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Vasovagal syncope

Vasovagal syncope (also vasodepressor syncope, neurally mediated syncope or neurocardiogenic syncope), a form of dysautonomia, is the most common cause of fainting ("syncope" in medical terminology). Although it is particularly common (both historically and stereotypically) among young women, it is seen across all ages and genders and in otherwise completely healthy people. It is triggered by a number of factors, including prolonged standing, alcohol, fatigue, hunger, and anxiety. more...

VACTERL association
Van der Woude syndrome
Van Goethem syndrome
Varicella Zoster
Variegate porphyria
Vasovagal syncope
VATER association
Velocardiofacial syndrome
Ventricular septal defect
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Vitamin B12 Deficiency
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Vasovagal syncope is caused by low heart rate and blood pressure, leading to inadequate circulation. The reduced oxygen supply to the brain results in syncope, or temporary loss of consciousness. Individuals usually regain consciousness within a few minutes and their prognosis is good, although the syncope has a tendency to recur.


Prior to losing consciousness, the individual usually experiences symptoms such as nausea, inability to hear properly, difficulty speaking, exhaustion, tightness in the throat and blurry vision. Sweatiness and dizziness are also very common. These symptoms may last anywhere from seconds to minutes. This is followed by an episode of fainting; the individual regains consciousness within seconds to minutes. It is uncommon for vasovagal syncope to occur while the individual is lying down (supine); it normally occurs while standing or sitting.

During the episode, the individual will be unresponsive, and the pulse and blood pressure will be low. In some cases the individual may react violently while unconscious, this may be due to a fear response and increased adrenaline. The reaction may have the appearance of a seizure. Upon regaining consciousness, the individual may appear flushed and feel generally lethargic. The heart rate may still be slow, although it soon returns to normal.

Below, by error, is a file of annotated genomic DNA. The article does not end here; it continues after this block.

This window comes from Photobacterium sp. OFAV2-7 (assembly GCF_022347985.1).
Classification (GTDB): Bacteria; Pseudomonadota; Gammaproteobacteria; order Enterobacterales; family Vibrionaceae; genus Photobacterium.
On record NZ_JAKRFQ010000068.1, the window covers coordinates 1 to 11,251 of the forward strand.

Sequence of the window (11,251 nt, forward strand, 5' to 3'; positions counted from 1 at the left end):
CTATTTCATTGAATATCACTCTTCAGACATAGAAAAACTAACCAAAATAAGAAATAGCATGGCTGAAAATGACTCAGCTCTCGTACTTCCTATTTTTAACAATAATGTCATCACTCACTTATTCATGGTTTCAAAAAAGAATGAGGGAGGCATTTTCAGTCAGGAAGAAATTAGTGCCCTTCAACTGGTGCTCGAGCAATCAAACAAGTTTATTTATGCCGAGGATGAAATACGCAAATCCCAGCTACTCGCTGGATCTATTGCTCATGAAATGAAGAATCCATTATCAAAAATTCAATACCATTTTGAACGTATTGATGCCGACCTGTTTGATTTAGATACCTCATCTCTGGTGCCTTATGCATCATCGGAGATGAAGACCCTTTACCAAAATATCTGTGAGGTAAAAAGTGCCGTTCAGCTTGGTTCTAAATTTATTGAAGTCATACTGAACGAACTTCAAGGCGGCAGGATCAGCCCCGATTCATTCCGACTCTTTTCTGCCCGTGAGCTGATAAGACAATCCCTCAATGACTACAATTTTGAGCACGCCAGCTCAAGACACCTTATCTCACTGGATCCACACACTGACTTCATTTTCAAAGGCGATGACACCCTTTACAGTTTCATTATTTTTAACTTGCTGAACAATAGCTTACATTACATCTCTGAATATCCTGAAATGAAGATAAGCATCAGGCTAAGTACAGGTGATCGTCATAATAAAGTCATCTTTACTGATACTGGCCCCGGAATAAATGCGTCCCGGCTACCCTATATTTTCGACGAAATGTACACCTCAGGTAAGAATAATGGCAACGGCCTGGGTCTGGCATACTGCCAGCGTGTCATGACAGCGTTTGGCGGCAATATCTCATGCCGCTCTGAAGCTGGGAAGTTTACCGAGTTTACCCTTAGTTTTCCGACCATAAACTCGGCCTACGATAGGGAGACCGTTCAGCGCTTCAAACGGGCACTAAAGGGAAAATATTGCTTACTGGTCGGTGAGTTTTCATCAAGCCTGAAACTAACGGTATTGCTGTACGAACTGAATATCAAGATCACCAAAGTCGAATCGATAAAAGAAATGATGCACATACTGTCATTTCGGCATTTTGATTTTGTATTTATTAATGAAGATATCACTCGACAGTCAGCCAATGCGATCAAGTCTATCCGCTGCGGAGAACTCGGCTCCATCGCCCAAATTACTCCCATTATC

In addition to vasovagal syncope, a number of other medical conditions may cause fainting. It is essential to perform a thorough history (interview of the patient) and physical examination. If there is no sign of other medical problems or causes of fainting, and the patient's description is consistent with or suggestive of vasovagal syncope, no diagnostic testing may be necessary. However, if the fainting is recurrent, a tilt table test is usually performed. In this test, the patient lies flat on a table and is then tilted upright so that blood pressure and heart rate may be observed and measured to identify any severe changes. This test is particularly effective in identifying patients suffering from sensitive nervous systems. Depending on the physician's level of suspicion, other tests, including an electrocardiogram, may be performed.


Vasovagal syncope is due to a disorder of autonomic control of the cardiovascular system. It commonly occurs in normal people of all ages. Precipitating factors include alcohol consumption, fatigue, pain, hunger, and prolonged standing. It can also be triggered by situations causing anxiety, such as having blood drawn, as well as by hot or crowded situations.

The initial responses appear to be venous pooling and increased activity of the sympathetic nervous system. This causes the heart to contract forcefully while relatively empty, triggering ventricular mechanoreceptors and vagal nerve fibers. This has the effect of reducing sympathetic activity while stimulating parasympathetic activity, resulting in bradycardia and vasodilation, followed by syncope.


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